Professor Francisco Limbago
Born on April 3, 1928, Prof. Limbago grew up as a very athletic young man. He was a gymnast in high school and became State Champion during these years. In high school, he began his training in Jujitsu where one of his training partners was Ramo (Lono) Ancho. After high school, Prof. Limbago joined the army. He continued training in Jujitsu and received his Shodan in 1948. Because of his Jujitsu training and proficiency, he became a combat instructor for the Army during the Korean War.
In 1951 Prof. Limbago joined the American Jujitsu Federation where he severed as the secretary for the organization. In 1956 he started the Waianae Jujitsu Club and focused his attention on the perpetuation of the teachings of Prof. Okazaki and the Danzan Ryu System of Jujitsu from the Kodenkan School. Prof. Okazaki passed away in 1951, but his system is still the foremost example of Jujitsu practiced today. Prof. Limbago was a man of great integrity, and he was adamant about keeping the Danzan Ryu consistent and true to Prof. Okazaki’s teachings.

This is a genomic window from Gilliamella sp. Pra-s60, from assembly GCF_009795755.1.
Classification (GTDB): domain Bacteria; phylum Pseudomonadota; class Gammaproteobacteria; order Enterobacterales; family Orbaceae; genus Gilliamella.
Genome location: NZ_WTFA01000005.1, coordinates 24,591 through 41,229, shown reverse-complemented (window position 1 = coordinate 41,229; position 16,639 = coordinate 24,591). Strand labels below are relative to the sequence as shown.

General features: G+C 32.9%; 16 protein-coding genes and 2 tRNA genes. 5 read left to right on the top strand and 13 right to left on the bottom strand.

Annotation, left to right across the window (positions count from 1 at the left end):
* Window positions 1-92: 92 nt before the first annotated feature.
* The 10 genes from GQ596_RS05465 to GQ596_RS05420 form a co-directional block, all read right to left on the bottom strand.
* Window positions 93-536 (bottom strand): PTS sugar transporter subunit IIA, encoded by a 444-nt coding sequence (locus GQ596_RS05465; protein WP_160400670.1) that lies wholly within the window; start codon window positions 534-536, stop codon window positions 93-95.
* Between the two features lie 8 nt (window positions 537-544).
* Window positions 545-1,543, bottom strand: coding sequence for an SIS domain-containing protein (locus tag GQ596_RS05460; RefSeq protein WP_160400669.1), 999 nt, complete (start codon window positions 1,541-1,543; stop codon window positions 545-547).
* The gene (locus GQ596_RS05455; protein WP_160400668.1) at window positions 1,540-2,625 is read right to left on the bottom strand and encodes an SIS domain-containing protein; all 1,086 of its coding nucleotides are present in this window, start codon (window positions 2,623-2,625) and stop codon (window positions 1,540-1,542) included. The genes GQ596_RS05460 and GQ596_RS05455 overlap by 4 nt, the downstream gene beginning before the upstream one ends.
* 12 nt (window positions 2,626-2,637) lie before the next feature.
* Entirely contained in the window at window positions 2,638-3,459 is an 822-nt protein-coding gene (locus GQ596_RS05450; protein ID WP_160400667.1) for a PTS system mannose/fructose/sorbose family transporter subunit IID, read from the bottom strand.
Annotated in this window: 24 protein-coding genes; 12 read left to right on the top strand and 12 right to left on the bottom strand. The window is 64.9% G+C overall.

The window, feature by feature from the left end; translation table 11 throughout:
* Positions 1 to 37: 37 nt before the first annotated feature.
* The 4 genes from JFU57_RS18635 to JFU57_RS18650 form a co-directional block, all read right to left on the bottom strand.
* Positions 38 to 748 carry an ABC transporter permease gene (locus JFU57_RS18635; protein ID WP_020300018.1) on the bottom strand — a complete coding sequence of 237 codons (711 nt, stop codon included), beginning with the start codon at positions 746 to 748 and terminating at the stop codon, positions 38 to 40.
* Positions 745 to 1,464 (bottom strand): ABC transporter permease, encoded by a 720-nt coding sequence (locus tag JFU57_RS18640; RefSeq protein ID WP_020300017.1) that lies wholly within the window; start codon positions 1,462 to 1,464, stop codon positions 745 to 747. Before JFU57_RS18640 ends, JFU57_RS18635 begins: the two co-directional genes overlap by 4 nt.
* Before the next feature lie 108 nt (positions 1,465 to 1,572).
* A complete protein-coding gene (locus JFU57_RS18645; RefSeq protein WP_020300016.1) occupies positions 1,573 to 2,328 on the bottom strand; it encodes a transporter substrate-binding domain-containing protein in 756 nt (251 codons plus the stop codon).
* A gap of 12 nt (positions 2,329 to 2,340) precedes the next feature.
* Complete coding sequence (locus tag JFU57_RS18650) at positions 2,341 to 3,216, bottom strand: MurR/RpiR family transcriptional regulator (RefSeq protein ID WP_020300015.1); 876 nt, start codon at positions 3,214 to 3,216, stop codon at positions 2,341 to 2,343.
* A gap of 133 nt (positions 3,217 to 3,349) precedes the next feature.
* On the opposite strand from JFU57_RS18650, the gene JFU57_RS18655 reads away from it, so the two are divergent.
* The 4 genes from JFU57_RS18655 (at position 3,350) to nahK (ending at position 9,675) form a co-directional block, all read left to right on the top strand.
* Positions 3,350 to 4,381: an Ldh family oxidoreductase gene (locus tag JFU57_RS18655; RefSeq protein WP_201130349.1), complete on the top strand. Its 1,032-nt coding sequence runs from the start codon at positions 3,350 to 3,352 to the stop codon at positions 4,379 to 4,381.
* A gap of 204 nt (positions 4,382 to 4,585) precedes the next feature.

Prof. Limbago, along with Prof. John Chow Hoon, taught at the Schofield Barracks in the mid-1950s.
Prof. Limbago was known for his attention to the details of the original teachings as he had used his Jujitsu in real life situations during the Korean War and trained combatants at his dojo that were in the Vietnam “conflict” as well.
Prof. Limbago’s primary instructor was Prof. Samuel S. Luke; Prof. Luke was one of Prof. Okazaki’s earliest students and President of the AJI.
In 1979 Prof. Luke promoted Prof. Limbago to Shichidan. At this time, Prof. Luke and the Board of Directors of the AJI bestowed upon Prof. Limbago the title of Professor.
In 1988, Prof. Samuel Luke passed away, and Prof. Limbago was appointed to the position of President of the AJI. He was elected to the position in 1989 and held it until his death in 2005.